@katiehockman I wonder how we can enforce that only functions which don't modify their arguments can be fuzzed? How do I know I haven't done that by mistake? #47587 is an example in the fuzzing code. This bug itself could be considered to be another. I also have doubts that I'd be able to vouch for all the dependencies of a function under test. I've written a few bugs where I meant to copy data but didn't. It seems to be common enough to end up in coding guidelines: https://github.com/uber-go/guide/blob/master/style.md#copy-slices-and-maps-at-boundaries.

This is all fine though if there are tools to discover that arguments have been changed. I'd be really happy with auxiliary functions in the testing package which would give lightweight checksums of arguments which are friendly to the performance requirements of the fuzzer. In vague pseudo-code

c := testing.Checksum(arg)
func(arg)
if testing.Checksum(arg) != c {
    panic("argument modified")
}

I'd be okay with writing my own functions for that but I'm really keen to advocate fuzzing and making it as easy as possible would help there.

@katiehockman
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@katiehockman katiehockman commented Oct 5, 2021

@stevenjohnstone I think the way you described would be a workable approach for this. @jayconrod had a similar suggestion: "We could potentially enforce this by hashing the data before and after each call and stopping if the hashes don't match. Hashing should be at least marginally faster than allocating and garbage collecting."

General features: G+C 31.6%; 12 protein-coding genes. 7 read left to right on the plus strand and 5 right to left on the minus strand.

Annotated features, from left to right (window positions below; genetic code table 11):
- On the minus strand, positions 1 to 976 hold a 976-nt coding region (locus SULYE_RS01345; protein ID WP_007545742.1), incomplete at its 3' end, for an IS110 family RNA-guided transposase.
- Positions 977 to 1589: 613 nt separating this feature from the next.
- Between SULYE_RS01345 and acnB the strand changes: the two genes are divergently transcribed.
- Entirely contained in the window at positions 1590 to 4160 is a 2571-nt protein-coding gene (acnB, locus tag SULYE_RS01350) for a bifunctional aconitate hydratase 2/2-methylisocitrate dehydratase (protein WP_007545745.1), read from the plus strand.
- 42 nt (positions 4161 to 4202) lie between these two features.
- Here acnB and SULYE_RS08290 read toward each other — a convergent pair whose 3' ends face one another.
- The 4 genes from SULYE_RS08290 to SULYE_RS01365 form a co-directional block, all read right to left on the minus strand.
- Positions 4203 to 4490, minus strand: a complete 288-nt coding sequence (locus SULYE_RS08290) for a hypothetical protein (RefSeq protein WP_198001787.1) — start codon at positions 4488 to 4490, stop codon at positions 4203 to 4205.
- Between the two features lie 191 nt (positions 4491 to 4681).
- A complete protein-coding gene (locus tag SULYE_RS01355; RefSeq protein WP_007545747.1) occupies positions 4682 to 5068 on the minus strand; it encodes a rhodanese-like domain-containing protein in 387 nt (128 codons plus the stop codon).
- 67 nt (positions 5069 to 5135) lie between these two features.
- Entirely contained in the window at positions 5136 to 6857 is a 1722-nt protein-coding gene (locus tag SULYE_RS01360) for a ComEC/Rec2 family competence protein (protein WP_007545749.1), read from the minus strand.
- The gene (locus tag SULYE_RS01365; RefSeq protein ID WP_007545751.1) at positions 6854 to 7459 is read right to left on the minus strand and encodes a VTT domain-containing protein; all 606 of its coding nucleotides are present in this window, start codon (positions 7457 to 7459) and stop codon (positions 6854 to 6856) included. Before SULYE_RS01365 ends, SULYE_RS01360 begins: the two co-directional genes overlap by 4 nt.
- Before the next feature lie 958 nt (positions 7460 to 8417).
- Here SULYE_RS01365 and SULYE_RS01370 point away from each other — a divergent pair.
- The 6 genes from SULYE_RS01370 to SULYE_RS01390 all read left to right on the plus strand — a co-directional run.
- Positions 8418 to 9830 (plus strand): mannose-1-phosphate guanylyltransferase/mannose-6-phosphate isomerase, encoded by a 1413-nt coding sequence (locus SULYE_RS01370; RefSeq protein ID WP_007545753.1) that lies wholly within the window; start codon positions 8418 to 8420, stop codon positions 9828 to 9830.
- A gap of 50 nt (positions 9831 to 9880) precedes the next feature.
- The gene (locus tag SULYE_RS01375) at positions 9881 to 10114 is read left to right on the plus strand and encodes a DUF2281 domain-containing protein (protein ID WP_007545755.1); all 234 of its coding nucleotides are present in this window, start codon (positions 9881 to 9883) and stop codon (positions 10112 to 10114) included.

I agree that we should do something like this if we have the time to do so. At the very least, we can make this a strong nice-to-have. It's a bit unclear how much effort would be involved in implementing this, so I didn't want to make it a release-blocker for 1.18 yet, especially given the fact that there are still several other bug fixes and quality-of-life improvements we should make before the cut. I'll take a closer look though and see if it's reasonable to implement for 1.18.

Thanks for the feedback 👍

gopherbot pushed a commit that referenced this issue Oct 5, 2021
Updates #48606

Change-Id: I6d555fdefccd842fb65ec8d630b4808bcb54a825
Reviewed-on: https://go-review.googlesource.com/c/go/+/353977
Trust: Katie Hockman <katie@golang.org>
Run-TryBot: Katie Hockman <katie@golang.org>
Reviewed-by: Jay Conrod <jayconrod@google.com>
@katiehockman
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@katiehockman katiehockman commented Oct 5, 2021

I actually think this should be pretty straightforward. I'm working on this now, so hopefully can send a patch shortly.

@katiehockman
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@katiehockman katiehockman commented Oct 5, 2021

Looking into this more, we should fix #48804 before we fix this, since we need that fixed for the error messages to be handled and reported correctly. But once that's done, I think this should be pretty straightforward.

My biggest concern with the hash approach is that we can't hash the []interface{} that's passed to the fuzz function without first marshaling it into a []byte. That means that we would need to marshal the data twice every time we call the fuzz function (once before we call it, and once after), which I suspect would slow things down. Ideally we can do some performance checks before we merge something like that to make sure it doesn't cause a notable regression.